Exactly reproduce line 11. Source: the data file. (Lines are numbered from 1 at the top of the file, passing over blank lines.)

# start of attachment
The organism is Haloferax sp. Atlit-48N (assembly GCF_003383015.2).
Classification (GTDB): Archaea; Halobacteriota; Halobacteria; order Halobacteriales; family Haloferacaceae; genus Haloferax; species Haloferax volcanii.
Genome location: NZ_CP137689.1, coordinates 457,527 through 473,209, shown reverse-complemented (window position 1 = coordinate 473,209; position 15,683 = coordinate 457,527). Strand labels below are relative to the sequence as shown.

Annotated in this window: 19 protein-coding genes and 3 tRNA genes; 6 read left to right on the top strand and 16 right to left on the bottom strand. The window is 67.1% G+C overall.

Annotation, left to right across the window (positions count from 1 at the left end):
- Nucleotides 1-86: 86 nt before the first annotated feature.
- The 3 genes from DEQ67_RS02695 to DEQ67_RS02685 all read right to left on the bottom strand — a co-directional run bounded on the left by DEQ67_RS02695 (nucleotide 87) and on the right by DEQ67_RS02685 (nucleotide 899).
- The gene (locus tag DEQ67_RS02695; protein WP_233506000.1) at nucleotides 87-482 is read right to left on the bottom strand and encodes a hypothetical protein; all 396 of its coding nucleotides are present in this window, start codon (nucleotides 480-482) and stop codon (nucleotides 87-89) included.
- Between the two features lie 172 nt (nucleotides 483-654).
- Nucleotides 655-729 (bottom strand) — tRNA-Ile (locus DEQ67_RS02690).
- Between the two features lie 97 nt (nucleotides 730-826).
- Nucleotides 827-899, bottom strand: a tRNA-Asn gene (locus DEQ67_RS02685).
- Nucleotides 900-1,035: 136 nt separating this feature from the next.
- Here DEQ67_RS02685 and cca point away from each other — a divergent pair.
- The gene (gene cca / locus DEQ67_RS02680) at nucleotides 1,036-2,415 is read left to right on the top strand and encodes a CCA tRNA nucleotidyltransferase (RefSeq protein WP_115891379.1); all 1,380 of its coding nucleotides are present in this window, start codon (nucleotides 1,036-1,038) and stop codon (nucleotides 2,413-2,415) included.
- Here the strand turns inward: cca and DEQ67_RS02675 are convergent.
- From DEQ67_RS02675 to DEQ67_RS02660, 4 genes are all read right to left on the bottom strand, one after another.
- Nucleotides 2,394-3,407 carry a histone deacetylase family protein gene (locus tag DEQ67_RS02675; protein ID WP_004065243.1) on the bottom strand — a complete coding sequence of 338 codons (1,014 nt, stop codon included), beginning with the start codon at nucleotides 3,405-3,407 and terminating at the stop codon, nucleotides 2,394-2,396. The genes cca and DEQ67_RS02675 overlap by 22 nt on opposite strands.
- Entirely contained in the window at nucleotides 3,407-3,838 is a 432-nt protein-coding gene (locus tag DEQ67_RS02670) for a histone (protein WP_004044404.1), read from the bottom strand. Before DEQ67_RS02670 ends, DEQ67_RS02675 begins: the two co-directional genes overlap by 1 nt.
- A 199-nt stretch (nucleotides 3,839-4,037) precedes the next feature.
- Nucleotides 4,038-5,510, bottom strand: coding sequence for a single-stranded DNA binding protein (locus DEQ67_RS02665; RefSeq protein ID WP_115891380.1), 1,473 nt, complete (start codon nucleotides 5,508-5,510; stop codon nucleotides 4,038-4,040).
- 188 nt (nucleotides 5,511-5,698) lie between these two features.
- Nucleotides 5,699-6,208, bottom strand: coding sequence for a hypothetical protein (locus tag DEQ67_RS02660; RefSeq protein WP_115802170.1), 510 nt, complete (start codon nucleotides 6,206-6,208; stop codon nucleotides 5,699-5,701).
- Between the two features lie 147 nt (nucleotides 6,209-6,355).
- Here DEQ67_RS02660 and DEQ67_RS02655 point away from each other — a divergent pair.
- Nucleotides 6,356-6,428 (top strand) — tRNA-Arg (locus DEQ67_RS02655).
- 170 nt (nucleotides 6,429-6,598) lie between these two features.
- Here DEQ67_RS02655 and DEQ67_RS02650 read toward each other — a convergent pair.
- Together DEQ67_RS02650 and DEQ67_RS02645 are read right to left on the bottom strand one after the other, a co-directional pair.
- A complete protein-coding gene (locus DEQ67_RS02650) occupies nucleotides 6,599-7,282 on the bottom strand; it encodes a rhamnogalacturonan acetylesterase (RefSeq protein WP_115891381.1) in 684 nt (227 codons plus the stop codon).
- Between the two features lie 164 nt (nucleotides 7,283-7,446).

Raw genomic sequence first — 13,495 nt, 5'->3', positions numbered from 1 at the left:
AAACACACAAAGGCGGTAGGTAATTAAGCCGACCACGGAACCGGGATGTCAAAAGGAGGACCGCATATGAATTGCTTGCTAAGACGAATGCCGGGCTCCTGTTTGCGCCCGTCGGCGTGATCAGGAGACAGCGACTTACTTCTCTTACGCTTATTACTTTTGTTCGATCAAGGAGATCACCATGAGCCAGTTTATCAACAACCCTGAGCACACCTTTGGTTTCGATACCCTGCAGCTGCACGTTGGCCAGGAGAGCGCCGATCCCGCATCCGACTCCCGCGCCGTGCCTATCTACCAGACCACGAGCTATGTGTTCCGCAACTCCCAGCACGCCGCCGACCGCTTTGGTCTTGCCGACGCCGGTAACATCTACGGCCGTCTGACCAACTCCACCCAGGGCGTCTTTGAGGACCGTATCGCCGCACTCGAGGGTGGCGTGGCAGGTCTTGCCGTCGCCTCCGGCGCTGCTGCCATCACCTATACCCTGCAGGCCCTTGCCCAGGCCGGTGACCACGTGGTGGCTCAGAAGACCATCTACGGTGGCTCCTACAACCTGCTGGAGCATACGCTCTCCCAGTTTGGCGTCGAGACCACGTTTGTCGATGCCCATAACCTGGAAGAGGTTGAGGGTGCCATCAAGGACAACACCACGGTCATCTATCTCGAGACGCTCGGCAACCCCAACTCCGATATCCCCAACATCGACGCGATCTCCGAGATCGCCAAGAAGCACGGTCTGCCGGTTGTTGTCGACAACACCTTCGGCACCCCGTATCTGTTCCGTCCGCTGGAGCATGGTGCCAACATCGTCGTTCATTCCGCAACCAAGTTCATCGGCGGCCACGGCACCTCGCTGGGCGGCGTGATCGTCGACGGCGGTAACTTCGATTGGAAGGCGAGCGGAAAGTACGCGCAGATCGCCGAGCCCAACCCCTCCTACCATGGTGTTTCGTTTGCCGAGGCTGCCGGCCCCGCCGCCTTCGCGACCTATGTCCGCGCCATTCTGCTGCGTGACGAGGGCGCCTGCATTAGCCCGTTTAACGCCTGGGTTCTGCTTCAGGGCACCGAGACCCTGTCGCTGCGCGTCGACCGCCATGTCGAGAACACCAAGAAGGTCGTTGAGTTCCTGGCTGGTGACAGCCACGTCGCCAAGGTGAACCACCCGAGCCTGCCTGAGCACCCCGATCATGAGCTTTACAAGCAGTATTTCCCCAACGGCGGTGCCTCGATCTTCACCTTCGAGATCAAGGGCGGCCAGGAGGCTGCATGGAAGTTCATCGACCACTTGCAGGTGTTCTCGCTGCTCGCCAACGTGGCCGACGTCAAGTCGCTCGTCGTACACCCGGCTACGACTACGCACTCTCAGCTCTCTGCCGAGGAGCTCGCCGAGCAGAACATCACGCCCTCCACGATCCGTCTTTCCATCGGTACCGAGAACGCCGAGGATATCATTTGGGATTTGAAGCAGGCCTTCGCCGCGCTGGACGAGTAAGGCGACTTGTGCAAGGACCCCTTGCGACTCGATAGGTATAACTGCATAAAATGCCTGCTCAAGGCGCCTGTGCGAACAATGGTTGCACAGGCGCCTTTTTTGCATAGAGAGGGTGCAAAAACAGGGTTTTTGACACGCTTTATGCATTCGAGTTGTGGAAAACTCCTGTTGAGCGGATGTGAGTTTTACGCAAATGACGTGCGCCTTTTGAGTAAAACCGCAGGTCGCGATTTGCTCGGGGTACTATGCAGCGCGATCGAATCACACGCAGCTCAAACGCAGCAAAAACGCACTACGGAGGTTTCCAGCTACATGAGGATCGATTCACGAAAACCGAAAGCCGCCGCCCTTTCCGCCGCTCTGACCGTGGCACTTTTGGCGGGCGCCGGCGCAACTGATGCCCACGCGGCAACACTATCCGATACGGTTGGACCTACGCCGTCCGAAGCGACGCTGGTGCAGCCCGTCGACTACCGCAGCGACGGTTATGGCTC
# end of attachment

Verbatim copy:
- Between the two features lie 97 nt (nucleotides 730-826).